It took our overland vehicle only 90 minutes to make it outside Nairobi to Lake Naivasha. Everyone was anxious to see wildlife, and spotting a view zebras along the way sent some of us into a photographic frenzy. We stopped and setup camp at a site that was made for tenting. There was a fence to keep wildlife out, open air buildings for gatherings, and restroom facilities. We pitched our tent, and head out to Elsasmere.
Joy and George Adamson came to this area to release a lion cub (Elsa) and reacclimate them to the wild. On the surface, this is the hallmark of a feel good story. People from Denmark (who happened to have a lion cub), moved to Kenya to try to bring a lion cub they raised back to the wild. Hollywood picked up their story, making Born Free (which I remember seeing as a youth). The back story is full of more intrigue. George was a game warden in Kenya after shooting a lioness, found that she was just protecting her cubs. He took the three cubs, that were too young to care for themselves, and “donated” them to a zoo in Denmark, but kept the youngest. They spent time rehabilitating the cub and trying to reintroduce it to the wild. They were successful. Both Joy and George remained in Africa. After separating, George was killed after being involved in an altercation and Joy was murdered in 1981 at the Shaba National Preserve. In the end, they did their best to right their wrong and do right by Elsa. However, the conflicts between animal and humans plays out in many regions in Africa as wild animals face habitat loss and people are faced with a zero-sum game question of us or them. Even through Africa is popular for setting aside large swaths of land as preserves for animals, both humans (knowingly) and animal species (unknowingly) violate the boarders regularly.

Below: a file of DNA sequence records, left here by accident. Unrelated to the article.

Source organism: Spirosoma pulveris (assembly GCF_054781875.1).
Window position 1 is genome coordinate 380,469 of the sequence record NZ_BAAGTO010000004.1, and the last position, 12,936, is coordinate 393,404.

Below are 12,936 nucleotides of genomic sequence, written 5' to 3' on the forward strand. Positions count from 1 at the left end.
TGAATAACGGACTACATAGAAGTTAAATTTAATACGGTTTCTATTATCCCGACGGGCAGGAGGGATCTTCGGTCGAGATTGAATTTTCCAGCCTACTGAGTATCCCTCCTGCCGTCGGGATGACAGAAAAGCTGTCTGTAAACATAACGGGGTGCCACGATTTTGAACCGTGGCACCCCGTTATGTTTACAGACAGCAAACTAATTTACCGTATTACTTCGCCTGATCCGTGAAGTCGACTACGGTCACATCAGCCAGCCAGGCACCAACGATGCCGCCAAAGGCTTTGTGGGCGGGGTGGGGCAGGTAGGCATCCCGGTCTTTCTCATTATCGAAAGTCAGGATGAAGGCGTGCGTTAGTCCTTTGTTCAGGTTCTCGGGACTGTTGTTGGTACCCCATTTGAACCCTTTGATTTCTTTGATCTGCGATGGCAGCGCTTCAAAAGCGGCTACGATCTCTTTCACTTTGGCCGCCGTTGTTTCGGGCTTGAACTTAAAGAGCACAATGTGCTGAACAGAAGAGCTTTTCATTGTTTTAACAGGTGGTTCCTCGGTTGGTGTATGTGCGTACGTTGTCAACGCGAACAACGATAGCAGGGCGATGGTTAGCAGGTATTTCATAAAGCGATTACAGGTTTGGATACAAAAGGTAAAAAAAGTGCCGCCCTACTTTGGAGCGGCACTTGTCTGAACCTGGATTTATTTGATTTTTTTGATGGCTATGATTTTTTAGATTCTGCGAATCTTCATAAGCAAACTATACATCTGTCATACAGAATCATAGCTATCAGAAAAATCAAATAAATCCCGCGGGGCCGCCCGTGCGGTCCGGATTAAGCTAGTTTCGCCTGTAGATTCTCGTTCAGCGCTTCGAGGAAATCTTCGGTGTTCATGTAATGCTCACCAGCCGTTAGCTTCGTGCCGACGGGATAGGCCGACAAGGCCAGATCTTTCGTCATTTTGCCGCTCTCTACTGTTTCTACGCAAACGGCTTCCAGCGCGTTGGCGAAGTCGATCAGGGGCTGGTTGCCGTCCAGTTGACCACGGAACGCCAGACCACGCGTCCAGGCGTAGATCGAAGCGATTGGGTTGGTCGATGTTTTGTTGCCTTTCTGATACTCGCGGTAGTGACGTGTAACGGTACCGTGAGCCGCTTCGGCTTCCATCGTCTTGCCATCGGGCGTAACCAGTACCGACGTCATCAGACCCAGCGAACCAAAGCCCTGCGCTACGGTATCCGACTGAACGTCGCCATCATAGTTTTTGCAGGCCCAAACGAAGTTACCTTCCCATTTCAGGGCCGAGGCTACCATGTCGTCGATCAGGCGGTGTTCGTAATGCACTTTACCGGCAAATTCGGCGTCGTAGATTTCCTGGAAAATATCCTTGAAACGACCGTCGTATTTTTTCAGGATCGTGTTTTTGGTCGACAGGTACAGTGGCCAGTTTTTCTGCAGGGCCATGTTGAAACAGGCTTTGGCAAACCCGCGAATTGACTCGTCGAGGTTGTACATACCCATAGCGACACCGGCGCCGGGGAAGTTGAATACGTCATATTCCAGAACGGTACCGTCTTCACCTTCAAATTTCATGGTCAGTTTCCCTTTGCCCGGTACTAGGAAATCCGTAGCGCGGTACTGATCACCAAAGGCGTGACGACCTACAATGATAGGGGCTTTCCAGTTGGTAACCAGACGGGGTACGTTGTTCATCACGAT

At the lodge we watched a brief documentary of the life and legacy of Joy Adamson. We ate breakfast at the lodge. Colobus monkeys frequent this lodge, and wanted to have my breakfast. I decided not to share, which upset this particular monkey.
We were to be in an overland vehicle for the next 10 days with 14 other strangers (6 from Britain, 1 from Denmark, 1 from Japan, 2 from Canada, and our 3 guides/drivers/cook from Kenya) so we took advantage of a walking safari. Nearby to our camp we were driven to small wildlife preserve where walked through the fields next to the lake. A ranger walked with us carrying gun, just in case. We walked amongst the elands, gazelles, giraffes, and zebras. They still kept their distance but it was an unique perspective. We took many film pictures of our trip to Kenya and Tanzania, and upon return our biggest disappointment was that none of the pictures captured the color, vastness, nor the beauty of what we had experienced. Pictures of this walking safari fell into this category.
A canoe ride
In the early morning the grunts of hippos woke everyone up. We headed down to the dock to the lake and took a canoe ride. Our guides were cautious to keep their distance to hippos in the water. The lake was not deep our guide explained:
In the early days, many tourists came here. Now the lake is disappearing. The lake level used to be much higher. (He pointed to point up on the hill next to some houses). The people used to farm and fish. Now there is less fish, and the levels are way down. People used to farm food when I young. Now they farm flowers and send them to Europe. Roses use more water. More people have work now, but we are losing our water.
We canoed by some women washing clothes lakeside with their children playing near by. “Jambo”. We waved and and then canoed in silence contemplating the future of this area. I had no idea that Europe imported roses from Kenya. That seemed nonsensical. It obviously made economic sense to someone, but was this land worth that Faustian bargain?
In doing some research on the area I found this piece by Robert Bect (Click Here)> published 5 years after our visit. He outlined the history of the area and collects large amounts of data in regards to the health of the lake. He outlined a rosier picture of the future stating that there is a large association of interested stakeholders in preserving the lake. His data reveals a different picture. Fish populations are down, dissolved oxygen levels are up and the amount of the lake under papyrus (which helps purify and filter the water) is down and continues to drop dramatically.)
Recent events in 2017 and 2018 show that the lake is receding farther as industrial farms poach water prompting the Water Resource Authority to revise the riparian boundary of the lake which will affect local fishmongers more than the horticultural industry.
As climate change moves regions to longer periods of drought this conflict over water will intensify.